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Protecting and enforcing rights of way

In-House Memorandum

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Protecting and enforcing rights of way

The owner of any property that enjoys a right of way must enforce it. Rights of way become vulnerable if unused, because they can become extinguished by long periods of abandonment. This is reflected in the mechanisms for enforcing a right of way – an equitable declaration or injunction – which require consideration of the balance of convenience and can be denied if the owner delays[1] or acquiesces in enforcing the right.[2] Owners must be assertive and vigilant in enforcing a right of way by regularly driving, cycling or walking over the land.

Rights of way are property rights. The Transfer of Land Act 1958 (Vic) s 72(3), sch 12 provides that the right allows its owner to “pass and repass at all times … for all purposes”. Rather than being enjoyed by a particular person, the right attaches to a particular parcel of land and can be enjoyed by whoever happens to own or occupy the land at a given time. As a result, these property rights can be extremely important and highly valuable. Sometimes they comprise access to a property or a part of it, such as a rear garden or garage. Moreover, the property to which a right of way is attached is likely improved in value because of that right.

Kellehers has been active in assisting with the protection and enforcement of rights of way. Sometimes it becomes necessary to record usage and also record instances where the right of way is obstructed or interfered with and to ensure that, during a planning application process, all parties acknowledge the existence of the right of way. In one case we prepared terms of agreement to control usage of a row during building works. Whilst legal issues regarding rights of way are generally kept separate from the planning process, we also considered the heritage significance of an old right of way within a heritage overlay.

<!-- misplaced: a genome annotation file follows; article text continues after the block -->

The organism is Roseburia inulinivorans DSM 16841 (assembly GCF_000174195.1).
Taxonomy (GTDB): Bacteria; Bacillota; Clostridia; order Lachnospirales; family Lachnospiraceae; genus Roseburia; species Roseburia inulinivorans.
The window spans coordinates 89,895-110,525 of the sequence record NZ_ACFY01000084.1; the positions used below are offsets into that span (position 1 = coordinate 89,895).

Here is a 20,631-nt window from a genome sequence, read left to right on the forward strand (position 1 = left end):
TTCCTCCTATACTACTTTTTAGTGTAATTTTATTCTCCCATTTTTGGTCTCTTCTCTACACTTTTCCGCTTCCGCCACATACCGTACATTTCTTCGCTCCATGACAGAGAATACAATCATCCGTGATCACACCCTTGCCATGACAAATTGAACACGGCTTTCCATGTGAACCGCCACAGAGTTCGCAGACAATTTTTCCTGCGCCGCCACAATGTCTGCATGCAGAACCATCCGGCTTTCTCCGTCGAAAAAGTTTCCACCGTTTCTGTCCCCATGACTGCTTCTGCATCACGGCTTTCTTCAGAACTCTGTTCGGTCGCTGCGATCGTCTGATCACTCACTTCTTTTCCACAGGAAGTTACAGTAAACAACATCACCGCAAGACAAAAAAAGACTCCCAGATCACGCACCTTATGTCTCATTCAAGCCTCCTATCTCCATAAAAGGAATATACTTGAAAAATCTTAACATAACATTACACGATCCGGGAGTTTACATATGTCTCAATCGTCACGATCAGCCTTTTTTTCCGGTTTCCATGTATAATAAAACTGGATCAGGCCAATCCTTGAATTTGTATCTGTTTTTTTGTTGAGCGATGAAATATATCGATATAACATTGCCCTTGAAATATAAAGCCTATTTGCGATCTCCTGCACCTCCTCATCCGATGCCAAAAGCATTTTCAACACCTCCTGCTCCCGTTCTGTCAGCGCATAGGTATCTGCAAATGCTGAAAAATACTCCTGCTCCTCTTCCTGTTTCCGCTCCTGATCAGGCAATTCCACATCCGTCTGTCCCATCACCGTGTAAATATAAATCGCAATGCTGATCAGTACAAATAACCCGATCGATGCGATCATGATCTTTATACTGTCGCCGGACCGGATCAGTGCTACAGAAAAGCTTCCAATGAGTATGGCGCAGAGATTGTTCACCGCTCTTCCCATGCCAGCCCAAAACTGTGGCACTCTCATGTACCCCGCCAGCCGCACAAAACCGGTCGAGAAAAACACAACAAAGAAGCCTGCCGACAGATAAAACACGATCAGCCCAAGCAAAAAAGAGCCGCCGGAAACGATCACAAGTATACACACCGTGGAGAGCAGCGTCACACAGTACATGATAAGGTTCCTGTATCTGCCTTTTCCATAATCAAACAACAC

It is important, should a dispute ever come to court, that there is clear evidence of the existence of a right of way and that the owner of the right of way maintains usage of it.

Freeman Zhong and Hubert Algie

21 December 2016

[1] See, eg, Lindsay Petroleum Co v Hurd (1874) LR 5 PC 221.
[2] See, eg, Archbold v Scully (1861) 9 HLC 360; 11 ER 769, Lord Wensleydale at 383 (HLC): “If a party, who could object, lies by and knowingly permits another to incur an expense in doing an act under the belief that it would not be objected to, and so a kind of permission may be said to be given to another to alter his condition, he may be said to acquiesce’’.
Copyright © Kellehers Australia 2016
This fact sheet is intended only to provide a summary and general overview on matters of interest. It does not constitute legal advice. You should always seek legal and other professional advice which takes account of your individual circumstances.
KELLEHERS AUSTRALIA: www.kellehers.com.au / e: kellegal@kellehers.com.au
497 Swan Street, Burnley, 3121, Victoria, Australia
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